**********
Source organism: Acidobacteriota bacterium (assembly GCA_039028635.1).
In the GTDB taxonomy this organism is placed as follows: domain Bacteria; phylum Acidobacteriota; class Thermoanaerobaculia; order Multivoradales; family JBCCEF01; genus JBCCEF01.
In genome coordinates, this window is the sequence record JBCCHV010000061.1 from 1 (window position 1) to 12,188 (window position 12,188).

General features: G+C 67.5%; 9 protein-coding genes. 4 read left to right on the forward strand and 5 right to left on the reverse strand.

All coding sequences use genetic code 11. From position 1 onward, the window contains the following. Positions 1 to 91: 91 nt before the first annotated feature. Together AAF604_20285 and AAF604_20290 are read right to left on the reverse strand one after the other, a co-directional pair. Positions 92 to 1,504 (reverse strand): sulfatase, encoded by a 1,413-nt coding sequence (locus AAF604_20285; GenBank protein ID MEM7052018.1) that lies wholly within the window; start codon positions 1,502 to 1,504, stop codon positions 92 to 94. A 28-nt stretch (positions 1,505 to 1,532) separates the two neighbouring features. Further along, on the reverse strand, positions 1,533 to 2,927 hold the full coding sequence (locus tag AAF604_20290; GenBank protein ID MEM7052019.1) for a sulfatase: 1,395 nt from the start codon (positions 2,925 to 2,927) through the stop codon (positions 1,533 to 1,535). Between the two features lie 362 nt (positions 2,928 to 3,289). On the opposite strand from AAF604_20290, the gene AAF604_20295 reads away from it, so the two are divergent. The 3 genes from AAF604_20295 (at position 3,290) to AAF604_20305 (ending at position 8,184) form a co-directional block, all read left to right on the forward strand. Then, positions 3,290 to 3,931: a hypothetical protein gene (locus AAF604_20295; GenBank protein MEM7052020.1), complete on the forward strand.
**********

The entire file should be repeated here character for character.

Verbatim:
Source organism: Acidobacteriota bacterium (assembly GCA_039028635.1).
In the GTDB taxonomy this organism is placed as follows: domain Bacteria; phylum Acidobacteriota; class Thermoanaerobaculia; order Multivoradales; family JBCCEF01; genus JBCCEF01.
In genome coordinates, this window is the sequence record JBCCHV010000061.1 from 1 (window position 1) to 12,188 (window position 12,188).

General features: G+C 67.5%; 9 protein-coding genes. 4 read left to right on the forward strand and 5 right to left on the reverse strand.

All coding sequences use genetic code 11. From position 1 onward, the window contains the following. Positions 1 to 91: 91 nt before the first annotated feature. Together AAF604_20285 and AAF604_20290 are read right to left on the reverse strand one after the other, a co-directional pair. Positions 92 to 1,504 (reverse strand): sulfatase, encoded by a 1,413-nt coding sequence (locus AAF604_20285; GenBank protein ID MEM7052018.1) that lies wholly within the window; start codon positions 1,502 to 1,504, stop codon positions 92 to 94. A 28-nt stretch (positions 1,505 to 1,532) separates the two neighbouring features. Further along, on the reverse strand, positions 1,533 to 2,927 hold the full coding sequence (locus tag AAF604_20290; GenBank protein ID MEM7052019.1) for a sulfatase: 1,395 nt from the start codon (positions 2,925 to 2,927) through the stop codon (positions 1,533 to 1,535). Between the two features lie 362 nt (positions 2,928 to 3,289). On the opposite strand from AAF604_20290, the gene AAF604_20295 reads away from it, so the two are divergent. The 3 genes from AAF604_20295 (at position 3,290) to AAF604_20305 (ending at position 8,184) form a co-directional block, all read left to right on the forward strand. Then, positions 3,290 to 3,931: a hypothetical protein gene (locus AAF604_20295; GenBank protein MEM7052020.1), complete on the forward strand.